The 4th Army staff issued a memorandum saying the disease was ‘merely a matter of discipline’ and listing ways of preventing it. Another staff officer’s delusion: there was no way feet could be kept dry. Source 1. 5 (Carlyon 2006, p. 278). The trenches were constantly submerged in a slurry of death and mud, almost a miniature quagmire of their own. Dugouts protected the men from shellfire and some weather, but heavy rain could destroy them over night. Rats were an ever-present unwelcome fiend, growing increasingly large over the mass amounts of dead bodies and decaying human flesh. They helped spread disease and sickness among the tight trenches, causing many additional soldiers to die, and making it a very undesirable place to ever set foot in.
Source 1. 5 gives a substantial recount to some of the instances that surrounded the physical conditions of soldiers. It is useful for a historian to further hear how tragic their circumstances were in their plight of inevitable failure. From a heavily researched book on history, this source proves to be reliable and based on factual events. The close proximity of all these health-degrading factors greatly aided the failure of the Somme Offensive. Were the British Generals “Lions or Donkeys”? Asks Nigel Jones, author of 1914: Britain in War and Peace.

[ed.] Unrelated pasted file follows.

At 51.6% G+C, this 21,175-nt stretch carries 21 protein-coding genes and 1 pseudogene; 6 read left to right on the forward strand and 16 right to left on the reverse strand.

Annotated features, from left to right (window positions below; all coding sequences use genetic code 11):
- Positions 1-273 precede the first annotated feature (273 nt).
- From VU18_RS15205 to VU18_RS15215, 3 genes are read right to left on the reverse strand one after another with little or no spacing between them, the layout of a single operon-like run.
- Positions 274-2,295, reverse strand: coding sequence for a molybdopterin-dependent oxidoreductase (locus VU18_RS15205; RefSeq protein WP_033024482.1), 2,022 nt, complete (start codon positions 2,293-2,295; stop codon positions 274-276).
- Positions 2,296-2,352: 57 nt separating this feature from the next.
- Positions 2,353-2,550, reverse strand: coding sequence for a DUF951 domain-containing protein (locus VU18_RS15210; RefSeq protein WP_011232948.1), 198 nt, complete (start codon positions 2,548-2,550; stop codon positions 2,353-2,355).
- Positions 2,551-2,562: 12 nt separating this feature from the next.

Will we ever see war banished from this horrendous carnage? The British Telegraph reporter and author of The War Walk: A Journey Along the Western Front remarks: “None of this has had the slightest effect on the popular conception of the Somme, which will always remain a vision of skylarks singing across summer skies, while on the torn earth beneath, the flower of the nation’s youth fell. ” (Nigel Jones N The Telegraph 2013). What was supposed to break the stalemate the French were experiencing, the Battle of the Somme turned into a five month long stalemate itself.
Finally ending in November 1919, Allied forces could claim only to have taken ten kilometres of ground from the German defenders. Overall casualty figures were shockingly high ranging around the 1. 2 million mark. The Somme Offensive was a tragic failure, caused by a number of key issues, which originated even before the battle had begun. To this day, General Haig remains criticised for the sheer amount of bloodshed, whilst the German army never recovered from its loss of experienced junior and non-commissioned officers. The Somme became a place “synonymous with slaughter” for all sides. (Charles F, 1923).